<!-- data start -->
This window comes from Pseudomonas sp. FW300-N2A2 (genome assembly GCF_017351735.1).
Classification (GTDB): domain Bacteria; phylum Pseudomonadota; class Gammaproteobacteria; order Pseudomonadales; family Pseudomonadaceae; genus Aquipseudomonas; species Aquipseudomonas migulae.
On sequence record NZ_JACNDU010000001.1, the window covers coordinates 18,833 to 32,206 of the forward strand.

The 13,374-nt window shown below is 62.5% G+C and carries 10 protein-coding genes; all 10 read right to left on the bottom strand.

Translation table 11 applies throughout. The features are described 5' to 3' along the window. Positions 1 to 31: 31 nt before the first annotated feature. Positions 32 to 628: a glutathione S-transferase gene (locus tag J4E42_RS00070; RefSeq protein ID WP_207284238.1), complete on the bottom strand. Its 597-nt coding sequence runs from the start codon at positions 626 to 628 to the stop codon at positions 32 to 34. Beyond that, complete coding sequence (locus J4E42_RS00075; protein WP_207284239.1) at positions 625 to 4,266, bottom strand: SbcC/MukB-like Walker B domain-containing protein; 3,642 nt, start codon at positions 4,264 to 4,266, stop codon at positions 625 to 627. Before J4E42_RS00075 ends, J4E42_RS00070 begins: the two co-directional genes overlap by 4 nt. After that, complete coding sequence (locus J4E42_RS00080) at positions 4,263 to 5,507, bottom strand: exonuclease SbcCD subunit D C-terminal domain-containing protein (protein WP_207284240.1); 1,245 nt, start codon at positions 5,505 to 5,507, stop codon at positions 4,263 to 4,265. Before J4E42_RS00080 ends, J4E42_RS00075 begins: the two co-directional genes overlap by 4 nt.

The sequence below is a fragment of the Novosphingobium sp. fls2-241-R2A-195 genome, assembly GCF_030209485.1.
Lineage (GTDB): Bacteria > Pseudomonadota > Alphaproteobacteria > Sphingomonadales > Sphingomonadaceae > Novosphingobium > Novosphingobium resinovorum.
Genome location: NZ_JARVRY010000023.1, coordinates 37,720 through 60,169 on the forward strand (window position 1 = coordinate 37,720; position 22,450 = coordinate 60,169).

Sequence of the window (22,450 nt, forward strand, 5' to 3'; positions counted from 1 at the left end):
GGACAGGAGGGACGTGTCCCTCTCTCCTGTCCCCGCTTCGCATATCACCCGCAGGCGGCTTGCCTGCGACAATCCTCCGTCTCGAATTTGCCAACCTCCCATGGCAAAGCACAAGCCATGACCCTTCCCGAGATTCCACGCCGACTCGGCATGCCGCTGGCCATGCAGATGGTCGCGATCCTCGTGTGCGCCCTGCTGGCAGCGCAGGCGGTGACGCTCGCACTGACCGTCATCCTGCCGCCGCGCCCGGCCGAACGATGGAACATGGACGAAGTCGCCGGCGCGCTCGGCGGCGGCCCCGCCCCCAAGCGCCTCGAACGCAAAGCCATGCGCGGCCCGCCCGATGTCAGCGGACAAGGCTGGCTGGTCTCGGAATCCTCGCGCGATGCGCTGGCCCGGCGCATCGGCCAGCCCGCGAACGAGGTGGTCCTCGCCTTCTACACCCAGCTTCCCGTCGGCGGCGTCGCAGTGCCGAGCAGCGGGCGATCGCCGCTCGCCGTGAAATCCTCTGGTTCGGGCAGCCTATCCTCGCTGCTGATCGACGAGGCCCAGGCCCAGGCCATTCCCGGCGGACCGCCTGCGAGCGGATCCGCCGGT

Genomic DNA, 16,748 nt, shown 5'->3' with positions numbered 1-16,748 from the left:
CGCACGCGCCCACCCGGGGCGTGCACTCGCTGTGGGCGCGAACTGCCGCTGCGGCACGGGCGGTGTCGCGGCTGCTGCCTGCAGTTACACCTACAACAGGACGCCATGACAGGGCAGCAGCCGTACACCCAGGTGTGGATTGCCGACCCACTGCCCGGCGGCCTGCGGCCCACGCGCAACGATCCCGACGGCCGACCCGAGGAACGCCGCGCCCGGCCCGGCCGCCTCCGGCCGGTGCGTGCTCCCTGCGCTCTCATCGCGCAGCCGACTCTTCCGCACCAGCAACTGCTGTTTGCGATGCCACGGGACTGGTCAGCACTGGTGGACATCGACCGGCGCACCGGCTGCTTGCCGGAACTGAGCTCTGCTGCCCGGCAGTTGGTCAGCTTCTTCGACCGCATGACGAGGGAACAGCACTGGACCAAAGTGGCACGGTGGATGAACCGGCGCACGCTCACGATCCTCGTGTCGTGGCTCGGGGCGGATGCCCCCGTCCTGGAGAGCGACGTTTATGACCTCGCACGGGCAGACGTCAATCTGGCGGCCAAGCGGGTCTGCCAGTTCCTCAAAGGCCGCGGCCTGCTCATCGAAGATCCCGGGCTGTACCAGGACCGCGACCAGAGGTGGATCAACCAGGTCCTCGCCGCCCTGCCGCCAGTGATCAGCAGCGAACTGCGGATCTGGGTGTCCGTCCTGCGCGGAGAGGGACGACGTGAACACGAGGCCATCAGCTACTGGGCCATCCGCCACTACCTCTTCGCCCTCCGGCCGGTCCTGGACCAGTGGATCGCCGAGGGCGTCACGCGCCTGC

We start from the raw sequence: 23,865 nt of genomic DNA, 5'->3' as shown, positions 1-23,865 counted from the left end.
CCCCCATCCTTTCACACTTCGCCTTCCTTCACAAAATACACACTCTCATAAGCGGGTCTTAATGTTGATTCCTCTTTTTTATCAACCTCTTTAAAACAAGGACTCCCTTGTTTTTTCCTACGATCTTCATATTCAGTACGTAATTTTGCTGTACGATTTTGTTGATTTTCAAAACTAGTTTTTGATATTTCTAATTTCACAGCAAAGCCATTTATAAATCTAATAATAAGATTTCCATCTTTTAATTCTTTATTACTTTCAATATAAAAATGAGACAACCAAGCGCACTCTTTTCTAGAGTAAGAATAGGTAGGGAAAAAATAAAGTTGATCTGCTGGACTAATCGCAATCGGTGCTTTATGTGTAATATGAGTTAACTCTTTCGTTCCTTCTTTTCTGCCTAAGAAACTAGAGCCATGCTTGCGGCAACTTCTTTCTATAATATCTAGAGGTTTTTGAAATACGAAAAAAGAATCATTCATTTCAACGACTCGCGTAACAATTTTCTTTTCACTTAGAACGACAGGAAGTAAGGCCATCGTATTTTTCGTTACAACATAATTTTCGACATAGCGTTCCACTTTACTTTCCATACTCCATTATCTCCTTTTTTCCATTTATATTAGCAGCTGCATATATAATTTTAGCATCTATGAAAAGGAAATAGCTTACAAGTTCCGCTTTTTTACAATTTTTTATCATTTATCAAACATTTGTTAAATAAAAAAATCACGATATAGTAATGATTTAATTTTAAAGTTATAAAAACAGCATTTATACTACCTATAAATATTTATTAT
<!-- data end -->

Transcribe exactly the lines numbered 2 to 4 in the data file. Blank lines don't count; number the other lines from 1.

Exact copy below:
Classification (GTDB): domain Bacteria; phylum Pseudomonadota; class Gammaproteobacteria; order Pseudomonadales; family Pseudomonadaceae; genus Aquipseudomonas; species Aquipseudomonas migulae.
On sequence record NZ_JACNDU010000001.1, the window covers coordinates 18,833 to 32,206 of the forward strand.

The 13,374-nt window shown below is 62.5% G+C and carries 10 protein-coding genes; all 10 read right to left on the bottom strand.